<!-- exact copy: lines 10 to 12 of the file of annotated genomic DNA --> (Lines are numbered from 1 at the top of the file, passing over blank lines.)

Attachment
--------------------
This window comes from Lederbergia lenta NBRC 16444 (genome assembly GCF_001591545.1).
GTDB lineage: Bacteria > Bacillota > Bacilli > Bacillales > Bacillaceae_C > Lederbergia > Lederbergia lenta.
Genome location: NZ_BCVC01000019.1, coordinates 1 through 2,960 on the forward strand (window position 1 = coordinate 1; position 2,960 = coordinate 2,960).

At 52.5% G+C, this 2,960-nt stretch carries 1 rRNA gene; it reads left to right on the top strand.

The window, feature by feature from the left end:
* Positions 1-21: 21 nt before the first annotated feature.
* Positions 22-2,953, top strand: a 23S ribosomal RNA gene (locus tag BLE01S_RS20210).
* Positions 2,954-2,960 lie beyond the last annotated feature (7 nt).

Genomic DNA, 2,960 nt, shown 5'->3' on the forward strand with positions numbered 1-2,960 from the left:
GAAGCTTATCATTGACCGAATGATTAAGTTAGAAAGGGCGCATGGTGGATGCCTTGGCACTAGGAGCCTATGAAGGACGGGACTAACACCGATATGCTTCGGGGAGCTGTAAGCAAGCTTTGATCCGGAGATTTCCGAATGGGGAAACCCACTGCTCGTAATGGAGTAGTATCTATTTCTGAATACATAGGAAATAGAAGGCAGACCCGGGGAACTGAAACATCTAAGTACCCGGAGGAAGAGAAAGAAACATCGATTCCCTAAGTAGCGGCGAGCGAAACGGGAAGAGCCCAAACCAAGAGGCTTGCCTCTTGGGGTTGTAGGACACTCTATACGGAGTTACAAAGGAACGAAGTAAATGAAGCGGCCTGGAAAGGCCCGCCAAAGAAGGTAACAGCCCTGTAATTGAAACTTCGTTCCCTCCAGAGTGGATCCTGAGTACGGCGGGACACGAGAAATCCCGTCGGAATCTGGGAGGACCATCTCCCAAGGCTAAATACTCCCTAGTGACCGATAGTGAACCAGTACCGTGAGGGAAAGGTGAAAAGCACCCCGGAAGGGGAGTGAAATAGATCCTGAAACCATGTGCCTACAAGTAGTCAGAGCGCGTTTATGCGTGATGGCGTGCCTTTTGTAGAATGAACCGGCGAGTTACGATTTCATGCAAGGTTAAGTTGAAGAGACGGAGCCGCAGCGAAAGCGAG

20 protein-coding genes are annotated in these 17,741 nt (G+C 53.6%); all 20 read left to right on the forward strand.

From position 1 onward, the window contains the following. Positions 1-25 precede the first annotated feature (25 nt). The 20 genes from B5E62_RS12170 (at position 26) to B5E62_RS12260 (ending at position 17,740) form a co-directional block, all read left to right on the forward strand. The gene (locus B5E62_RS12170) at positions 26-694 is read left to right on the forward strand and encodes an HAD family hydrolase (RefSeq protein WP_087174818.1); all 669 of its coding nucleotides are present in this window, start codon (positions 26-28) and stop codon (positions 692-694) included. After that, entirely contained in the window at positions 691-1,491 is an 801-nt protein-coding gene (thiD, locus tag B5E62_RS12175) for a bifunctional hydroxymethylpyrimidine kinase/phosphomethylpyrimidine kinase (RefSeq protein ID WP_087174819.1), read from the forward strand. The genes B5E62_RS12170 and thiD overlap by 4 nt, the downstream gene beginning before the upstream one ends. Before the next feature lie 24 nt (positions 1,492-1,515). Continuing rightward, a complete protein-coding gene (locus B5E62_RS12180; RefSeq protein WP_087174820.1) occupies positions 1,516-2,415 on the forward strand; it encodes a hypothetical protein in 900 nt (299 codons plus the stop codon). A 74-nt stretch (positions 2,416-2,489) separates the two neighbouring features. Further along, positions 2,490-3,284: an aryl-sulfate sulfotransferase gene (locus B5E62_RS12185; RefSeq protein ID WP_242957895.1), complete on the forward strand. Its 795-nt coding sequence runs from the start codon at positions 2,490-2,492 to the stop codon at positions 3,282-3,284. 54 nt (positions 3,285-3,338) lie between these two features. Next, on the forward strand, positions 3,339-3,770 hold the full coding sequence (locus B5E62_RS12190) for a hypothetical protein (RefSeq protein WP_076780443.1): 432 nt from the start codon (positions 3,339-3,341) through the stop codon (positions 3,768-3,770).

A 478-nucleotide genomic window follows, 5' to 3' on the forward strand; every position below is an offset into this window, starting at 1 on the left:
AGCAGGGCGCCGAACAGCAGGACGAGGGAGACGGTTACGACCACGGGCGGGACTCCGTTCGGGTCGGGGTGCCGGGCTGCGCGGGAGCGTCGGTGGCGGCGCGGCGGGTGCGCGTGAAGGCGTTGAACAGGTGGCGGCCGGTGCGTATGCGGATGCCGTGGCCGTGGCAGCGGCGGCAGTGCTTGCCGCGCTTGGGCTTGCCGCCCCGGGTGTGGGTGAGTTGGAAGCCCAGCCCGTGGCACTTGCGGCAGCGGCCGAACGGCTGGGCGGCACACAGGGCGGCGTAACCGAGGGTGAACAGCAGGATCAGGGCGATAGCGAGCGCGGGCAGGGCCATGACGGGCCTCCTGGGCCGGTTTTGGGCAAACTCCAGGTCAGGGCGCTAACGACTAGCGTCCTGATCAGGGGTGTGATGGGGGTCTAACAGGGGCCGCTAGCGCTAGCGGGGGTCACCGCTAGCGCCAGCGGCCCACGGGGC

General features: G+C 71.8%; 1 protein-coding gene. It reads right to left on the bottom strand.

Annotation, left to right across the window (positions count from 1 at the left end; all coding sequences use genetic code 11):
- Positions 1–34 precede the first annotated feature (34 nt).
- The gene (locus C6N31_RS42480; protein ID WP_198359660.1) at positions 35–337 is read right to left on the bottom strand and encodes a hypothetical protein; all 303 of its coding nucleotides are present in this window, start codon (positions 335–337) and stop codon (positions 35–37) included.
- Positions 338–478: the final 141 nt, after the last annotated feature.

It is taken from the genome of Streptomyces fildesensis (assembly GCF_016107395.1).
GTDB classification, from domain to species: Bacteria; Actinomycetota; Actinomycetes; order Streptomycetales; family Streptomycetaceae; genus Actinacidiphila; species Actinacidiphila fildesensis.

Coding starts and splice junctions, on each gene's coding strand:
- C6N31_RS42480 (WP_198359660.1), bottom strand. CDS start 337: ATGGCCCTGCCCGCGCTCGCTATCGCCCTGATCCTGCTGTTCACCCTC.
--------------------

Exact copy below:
GAAGCTTATCATTGACCGAATGATTAAGTTAGAAAGGGCGCATGGTGGATGCCTTGGCACTAGGAGCCTATGAAGGACGGGACTAACACCGATATGCTTCGGGGAGCTGTAAGCAAGCTTTGATCCGGAGATTTCCGAATGGGGAAACCCACTGCTCGTAATGGAGTAGTATCTATTTCTGAATACATAGGAAATAGAAGGCAGACCCGGGGAACTGAAACATCTAAGTACCCGGAGGAAGAGAAAGAAACATCGATTCCCTAAGTAGCGGCGAGCGAAACGGGAAGAGCCCAAACCAAGAGGCTTGCCTCTTGGGGTTGTAGGACACTCTATACGGAGTTACAAAGGAACGAAGTAAATGAAGCGGCCTGGAAAGGCCCGCCAAAGAAGGTAACAGCCCTGTAATTGAAACTTCGTTCCCTCCAGAGTGGATCCTGAGTACGGCGGGACACGAGAAATCCCGTCGGAATCTGGGAGGACCATCTCCCAAGGCTAAATACTCCCTAGTGACCGATAGTGAACCAGTACCGTGAGGGAAAGGTGAAAAGCACCCCGGAAGGGGAGTGAAATAGATCCTGAAACCATGTGCCTACAAGTAGTCAGAGCGCGTTTATGCGTGATGGCGTGCCTTTTGTAGAATGAACCGGCGAGTTACGATTTCATGCAAGGTTAAGTTGAAGAGACGGAGCCGCAGCGAAAGCGAG

20 protein-coding genes are annotated in these 17,741 nt (G+C 53.6%); all 20 read left to right on the forward strand.

From position 1 onward, the window contains the following. Positions 1-25 precede the first annotated feature (25 nt). The 20 genes from B5E62_RS12170 (at position 26) to B5E62_RS12260 (ending at position 17,740) form a co-directional block, all read left to right on the forward strand. The gene (locus B5E62_RS12170) at positions 26-694 is read left to right on the forward strand and encodes an HAD family hydrolase (RefSeq protein WP_087174818.1); all 669 of its coding nucleotides are present in this window, start codon (positions 26-28) and stop codon (positions 692-694) included. After that, entirely contained in the window at positions 691-1,491 is an 801-nt protein-coding gene (thiD, locus tag B5E62_RS12175) for a bifunctional hydroxymethylpyrimidine kinase/phosphomethylpyrimidine kinase (RefSeq protein ID WP_087174819.1), read from the forward strand. The genes B5E62_RS12170 and thiD overlap by 4 nt, the downstream gene beginning before the upstream one ends. Before the next feature lie 24 nt (positions 1,492-1,515). Continuing rightward, a complete protein-coding gene (locus B5E62_RS12180; RefSeq protein WP_087174820.1) occupies positions 1,516-2,415 on the forward strand; it encodes a hypothetical protein in 900 nt (299 codons plus the stop codon). A 74-nt stretch (positions 2,416-2,489) separates the two neighbouring features. Further along, positions 2,490-3,284: an aryl-sulfate sulfotransferase gene (locus B5E62_RS12185; RefSeq protein ID WP_242957895.1), complete on the forward strand. Its 795-nt coding sequence runs from the start codon at positions 2,490-2,492 to the stop codon at positions 3,282-3,284. 54 nt (positions 3,285-3,338) lie between these two features. Next, on the forward strand, positions 3,339-3,770 hold the full coding sequence (locus B5E62_RS12190) for a hypothetical protein (RefSeq protein WP_076780443.1): 432 nt from the start codon (positions 3,339-3,341) through the stop codon (positions 3,768-3,770).